A couple of months ago, my 300GB external hard drive decided to bite the dust without a proper 30-day warning. I considered myself lucky since I have copied most of my family iMovie videos and photos to DVD discs prior to the incident. However, I still lost a good deal of files that I wish I have backed them up. This is not the first time I lost data due to hard drive failure, so why did I not learned from my previous experience? The short answer: backup is too time-consuming and painful to do. Right after the incident, I purchased a WD MyBook external hard drive with 500GB in capacity and a copy of Intego’s Personal Backup X4 (PBX4). However, PBX4 seems to cause me more troubles than solving my backup problem. You can read about my PBX4 experience here. Based on recommendations from other Mac users, I downloaded SuperDuper and after a couple of weeks of usage, I decided to register for it–a $31 ($28 + tax) well spent.
- Painlessly clone your hard drive
- Cloned drives are bootable
- Registered version allows for smart backup, which I will discuss later
- Easy scheduling for unattended backup
- Does not backup to CD/DVD
- Does not backup from a FAT32 volume
- SuperDuper in itself not a complete backup plan
The first thing I noticed about SuperDuper is how simple the interface is. To get started, I went through the following steps:
- Choose a source drive
- Choose a destination drive
- Choose the “Backup – all files” pre-defined script
- Click “Copy Now”
After confirming my intention, SuperDuper was on its way copying files away. A word of warning: By default, SuperDuper will erase the destination drive before copying, so be sure to move those files you want to keep off this drive prior to the cloning process. The initial copy will take a while to finish due to the amount of data SuperDuper must copy. Subsequently, the copy process will take much shorter time, thank to the Smart Update feature. With Smart Update, SuperDuper only copy those files that have been created or modified since the last backup. This save significant amount of time.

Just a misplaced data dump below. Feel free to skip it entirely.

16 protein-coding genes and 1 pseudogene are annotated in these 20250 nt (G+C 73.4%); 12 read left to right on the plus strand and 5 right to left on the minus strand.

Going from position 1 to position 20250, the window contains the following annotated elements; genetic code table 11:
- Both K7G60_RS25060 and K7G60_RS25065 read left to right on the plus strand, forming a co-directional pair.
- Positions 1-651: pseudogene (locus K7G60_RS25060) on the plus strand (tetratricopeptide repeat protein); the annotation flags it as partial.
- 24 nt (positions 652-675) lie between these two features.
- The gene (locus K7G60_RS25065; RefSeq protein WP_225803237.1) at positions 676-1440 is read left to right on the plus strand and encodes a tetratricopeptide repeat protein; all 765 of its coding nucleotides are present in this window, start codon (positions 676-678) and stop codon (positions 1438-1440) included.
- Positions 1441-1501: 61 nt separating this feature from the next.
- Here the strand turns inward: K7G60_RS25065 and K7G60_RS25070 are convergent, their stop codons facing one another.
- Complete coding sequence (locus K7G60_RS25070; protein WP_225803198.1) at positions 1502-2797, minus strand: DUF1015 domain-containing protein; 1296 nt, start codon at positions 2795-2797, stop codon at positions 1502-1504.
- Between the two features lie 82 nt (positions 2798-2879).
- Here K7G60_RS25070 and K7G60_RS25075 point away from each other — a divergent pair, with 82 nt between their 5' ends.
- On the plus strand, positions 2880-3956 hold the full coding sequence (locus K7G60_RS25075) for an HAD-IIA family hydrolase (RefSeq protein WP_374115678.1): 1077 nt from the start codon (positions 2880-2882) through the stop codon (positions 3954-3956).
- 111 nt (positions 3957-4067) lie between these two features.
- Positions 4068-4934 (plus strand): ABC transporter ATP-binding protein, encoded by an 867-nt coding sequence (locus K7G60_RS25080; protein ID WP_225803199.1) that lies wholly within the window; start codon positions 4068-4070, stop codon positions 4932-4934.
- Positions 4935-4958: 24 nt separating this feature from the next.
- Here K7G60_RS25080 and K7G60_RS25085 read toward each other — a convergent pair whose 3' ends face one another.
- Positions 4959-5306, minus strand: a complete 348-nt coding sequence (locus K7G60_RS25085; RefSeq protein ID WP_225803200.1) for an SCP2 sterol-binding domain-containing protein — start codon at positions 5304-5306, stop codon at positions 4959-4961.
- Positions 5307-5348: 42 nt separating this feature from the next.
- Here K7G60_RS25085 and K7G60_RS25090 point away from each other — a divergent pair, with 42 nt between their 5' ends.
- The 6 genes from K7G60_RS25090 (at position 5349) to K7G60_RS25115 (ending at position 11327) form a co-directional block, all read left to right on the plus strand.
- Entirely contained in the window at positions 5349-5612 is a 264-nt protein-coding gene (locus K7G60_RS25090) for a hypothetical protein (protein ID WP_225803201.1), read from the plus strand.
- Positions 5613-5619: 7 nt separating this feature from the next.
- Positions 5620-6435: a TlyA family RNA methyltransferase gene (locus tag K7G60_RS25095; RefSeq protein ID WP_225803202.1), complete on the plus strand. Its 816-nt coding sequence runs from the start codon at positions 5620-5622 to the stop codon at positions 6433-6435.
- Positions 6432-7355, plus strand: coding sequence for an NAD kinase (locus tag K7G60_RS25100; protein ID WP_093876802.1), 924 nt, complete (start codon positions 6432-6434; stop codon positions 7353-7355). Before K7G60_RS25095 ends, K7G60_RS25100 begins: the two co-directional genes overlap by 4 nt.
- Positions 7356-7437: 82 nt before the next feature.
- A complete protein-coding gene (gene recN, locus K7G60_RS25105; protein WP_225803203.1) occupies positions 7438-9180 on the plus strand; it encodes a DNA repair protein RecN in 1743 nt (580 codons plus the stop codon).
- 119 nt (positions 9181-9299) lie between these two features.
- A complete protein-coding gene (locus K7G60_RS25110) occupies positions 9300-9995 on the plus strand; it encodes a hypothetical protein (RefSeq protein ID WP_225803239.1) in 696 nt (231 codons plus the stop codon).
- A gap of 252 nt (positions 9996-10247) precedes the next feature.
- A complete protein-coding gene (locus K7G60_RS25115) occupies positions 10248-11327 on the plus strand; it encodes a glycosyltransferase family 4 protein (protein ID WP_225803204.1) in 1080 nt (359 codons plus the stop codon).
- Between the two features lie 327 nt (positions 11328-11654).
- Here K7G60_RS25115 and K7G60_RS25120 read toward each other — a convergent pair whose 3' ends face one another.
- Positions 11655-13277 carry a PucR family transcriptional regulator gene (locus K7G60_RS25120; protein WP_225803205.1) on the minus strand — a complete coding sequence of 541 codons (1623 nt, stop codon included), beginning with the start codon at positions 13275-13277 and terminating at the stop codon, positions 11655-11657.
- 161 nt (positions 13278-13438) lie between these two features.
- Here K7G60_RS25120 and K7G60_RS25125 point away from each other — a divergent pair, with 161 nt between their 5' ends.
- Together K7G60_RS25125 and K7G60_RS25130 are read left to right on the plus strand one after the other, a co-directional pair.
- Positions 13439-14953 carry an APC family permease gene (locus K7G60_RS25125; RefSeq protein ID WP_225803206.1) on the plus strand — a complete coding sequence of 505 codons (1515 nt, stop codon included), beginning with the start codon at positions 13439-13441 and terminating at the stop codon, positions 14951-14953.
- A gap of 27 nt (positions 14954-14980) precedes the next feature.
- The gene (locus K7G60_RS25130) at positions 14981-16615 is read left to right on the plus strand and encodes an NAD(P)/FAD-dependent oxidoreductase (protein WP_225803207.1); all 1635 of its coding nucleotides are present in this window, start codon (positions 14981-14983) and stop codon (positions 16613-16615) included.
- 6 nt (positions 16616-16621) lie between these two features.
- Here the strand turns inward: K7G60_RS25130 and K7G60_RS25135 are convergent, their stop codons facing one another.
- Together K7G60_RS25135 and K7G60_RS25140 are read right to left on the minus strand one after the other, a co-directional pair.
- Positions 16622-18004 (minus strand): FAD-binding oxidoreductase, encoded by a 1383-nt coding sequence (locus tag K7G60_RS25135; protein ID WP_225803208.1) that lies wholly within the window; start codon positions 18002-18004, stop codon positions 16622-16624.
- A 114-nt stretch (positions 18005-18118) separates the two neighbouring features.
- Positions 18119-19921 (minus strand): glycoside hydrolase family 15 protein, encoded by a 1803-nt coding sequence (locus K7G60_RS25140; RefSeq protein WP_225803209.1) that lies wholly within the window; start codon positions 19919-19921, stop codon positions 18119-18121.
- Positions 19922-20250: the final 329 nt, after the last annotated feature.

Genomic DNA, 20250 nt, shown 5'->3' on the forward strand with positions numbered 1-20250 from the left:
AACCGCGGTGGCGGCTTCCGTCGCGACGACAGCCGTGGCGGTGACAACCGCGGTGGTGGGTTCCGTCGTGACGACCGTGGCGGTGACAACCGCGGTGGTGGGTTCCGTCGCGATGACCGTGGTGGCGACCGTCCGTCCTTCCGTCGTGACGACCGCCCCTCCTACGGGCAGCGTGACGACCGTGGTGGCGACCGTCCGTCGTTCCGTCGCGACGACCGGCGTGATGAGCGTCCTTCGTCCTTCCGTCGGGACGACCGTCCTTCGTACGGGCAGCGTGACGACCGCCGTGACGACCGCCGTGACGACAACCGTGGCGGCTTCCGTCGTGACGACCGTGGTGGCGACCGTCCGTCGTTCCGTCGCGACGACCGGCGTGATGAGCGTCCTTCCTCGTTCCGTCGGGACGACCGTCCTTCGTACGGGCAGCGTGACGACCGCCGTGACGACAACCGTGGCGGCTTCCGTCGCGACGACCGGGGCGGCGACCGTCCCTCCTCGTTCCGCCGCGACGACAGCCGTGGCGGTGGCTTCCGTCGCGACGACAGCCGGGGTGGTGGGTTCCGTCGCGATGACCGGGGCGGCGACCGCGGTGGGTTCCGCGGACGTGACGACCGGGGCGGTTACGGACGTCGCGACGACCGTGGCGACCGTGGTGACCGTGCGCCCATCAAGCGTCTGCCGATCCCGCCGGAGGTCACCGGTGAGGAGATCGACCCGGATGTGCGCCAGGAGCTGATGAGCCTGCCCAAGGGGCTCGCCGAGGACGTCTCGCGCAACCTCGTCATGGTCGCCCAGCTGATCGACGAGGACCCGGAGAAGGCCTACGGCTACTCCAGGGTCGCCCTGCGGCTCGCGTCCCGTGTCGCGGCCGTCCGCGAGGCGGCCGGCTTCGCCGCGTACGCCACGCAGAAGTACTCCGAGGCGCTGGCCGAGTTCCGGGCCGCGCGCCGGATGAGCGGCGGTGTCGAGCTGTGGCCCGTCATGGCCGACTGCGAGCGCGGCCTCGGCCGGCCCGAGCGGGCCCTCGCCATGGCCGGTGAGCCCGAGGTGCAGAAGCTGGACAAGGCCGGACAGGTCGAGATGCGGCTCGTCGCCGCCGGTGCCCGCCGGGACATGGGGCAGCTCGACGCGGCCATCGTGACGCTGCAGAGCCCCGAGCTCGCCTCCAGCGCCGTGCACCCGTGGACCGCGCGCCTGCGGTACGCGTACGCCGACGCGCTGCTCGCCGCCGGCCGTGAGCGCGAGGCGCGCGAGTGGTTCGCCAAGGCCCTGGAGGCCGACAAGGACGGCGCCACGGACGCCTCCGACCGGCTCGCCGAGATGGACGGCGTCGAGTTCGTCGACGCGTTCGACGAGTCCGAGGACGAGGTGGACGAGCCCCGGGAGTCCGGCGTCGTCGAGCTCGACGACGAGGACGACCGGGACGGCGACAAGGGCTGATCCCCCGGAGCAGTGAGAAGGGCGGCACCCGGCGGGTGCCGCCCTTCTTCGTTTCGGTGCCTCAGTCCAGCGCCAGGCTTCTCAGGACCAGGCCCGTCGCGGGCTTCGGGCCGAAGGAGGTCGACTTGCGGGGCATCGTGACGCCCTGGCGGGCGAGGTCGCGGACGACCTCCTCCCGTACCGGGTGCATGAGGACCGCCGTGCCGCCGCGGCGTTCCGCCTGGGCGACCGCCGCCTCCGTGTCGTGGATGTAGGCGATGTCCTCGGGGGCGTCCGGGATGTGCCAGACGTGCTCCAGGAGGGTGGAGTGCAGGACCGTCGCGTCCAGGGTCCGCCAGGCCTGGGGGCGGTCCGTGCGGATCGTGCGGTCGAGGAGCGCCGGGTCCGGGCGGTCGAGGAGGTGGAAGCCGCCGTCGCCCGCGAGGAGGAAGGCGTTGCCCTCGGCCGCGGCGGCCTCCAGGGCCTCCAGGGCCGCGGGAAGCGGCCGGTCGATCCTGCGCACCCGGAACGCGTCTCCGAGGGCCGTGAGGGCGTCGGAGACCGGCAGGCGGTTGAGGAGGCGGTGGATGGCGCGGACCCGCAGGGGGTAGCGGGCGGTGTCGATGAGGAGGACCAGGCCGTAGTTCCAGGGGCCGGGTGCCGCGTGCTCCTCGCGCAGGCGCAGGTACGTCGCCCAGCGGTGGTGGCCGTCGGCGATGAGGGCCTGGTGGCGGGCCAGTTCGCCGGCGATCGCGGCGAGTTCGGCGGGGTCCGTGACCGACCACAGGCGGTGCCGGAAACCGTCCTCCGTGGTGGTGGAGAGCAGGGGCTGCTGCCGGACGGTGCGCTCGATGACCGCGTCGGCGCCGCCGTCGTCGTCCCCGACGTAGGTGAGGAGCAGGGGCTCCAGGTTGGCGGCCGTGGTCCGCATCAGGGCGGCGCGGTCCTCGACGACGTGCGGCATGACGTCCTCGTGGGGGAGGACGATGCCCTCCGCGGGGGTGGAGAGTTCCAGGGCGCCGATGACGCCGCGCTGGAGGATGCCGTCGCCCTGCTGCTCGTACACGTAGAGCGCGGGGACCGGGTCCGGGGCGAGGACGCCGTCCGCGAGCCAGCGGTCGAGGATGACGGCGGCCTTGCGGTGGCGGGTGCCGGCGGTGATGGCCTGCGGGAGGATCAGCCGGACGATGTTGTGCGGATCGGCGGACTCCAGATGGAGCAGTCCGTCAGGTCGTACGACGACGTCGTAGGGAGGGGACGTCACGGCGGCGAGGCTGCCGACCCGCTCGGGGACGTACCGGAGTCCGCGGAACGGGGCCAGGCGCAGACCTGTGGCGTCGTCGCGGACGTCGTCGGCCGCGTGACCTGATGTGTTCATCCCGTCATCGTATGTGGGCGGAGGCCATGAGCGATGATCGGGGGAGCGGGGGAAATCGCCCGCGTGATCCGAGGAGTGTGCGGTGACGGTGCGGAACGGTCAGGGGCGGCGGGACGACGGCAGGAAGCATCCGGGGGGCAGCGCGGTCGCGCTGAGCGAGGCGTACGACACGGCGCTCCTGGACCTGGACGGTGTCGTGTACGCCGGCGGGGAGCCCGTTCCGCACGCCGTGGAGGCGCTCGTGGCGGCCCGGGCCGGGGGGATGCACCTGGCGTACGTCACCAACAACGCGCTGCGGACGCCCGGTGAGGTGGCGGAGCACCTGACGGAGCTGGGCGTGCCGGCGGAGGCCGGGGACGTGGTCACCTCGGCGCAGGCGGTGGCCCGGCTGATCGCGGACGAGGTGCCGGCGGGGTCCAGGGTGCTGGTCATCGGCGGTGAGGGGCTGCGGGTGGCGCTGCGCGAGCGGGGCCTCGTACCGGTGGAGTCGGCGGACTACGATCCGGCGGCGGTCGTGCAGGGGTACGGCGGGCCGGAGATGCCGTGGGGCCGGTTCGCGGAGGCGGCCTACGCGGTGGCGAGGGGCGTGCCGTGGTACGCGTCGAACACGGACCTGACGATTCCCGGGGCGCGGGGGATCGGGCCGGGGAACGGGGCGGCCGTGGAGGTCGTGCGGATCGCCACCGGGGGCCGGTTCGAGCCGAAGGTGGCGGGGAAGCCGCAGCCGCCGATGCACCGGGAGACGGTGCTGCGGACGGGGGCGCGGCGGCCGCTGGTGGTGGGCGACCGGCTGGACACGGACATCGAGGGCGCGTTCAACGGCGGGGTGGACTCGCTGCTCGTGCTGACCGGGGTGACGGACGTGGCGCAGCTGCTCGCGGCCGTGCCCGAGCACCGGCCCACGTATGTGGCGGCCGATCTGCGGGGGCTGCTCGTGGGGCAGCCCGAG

To fine tune the copy process, you can click the “Options” button. One of my most used customization option is choosing between “Erase then copy” or Smart Update. As the name implies, “Erase then copy” means SuperDuper will first erase the destination drive (yes, all files), then copy. The Options screen also allow advanced user to run scripts before and after the copy process. For a normal user, choosing Smart Update will be enough. The Options screen also tell SuperDuper what to do after copying (nothing, quit the application, restart from the destination, set the destination drive as the boot drive, or shutdown/sleep the computer).
From the Options, the user can also tell SuperDuper what to do upon completion such as restart from the destination drive, or simply quit SuperDuper. The Advanced tab allows even more fine-tuning options such as the ability to run scripts before and/or after copying.
Overall, I like SuperDuper for its ease of use, yet powerful backup features. I highly recommend this software for every Mac users.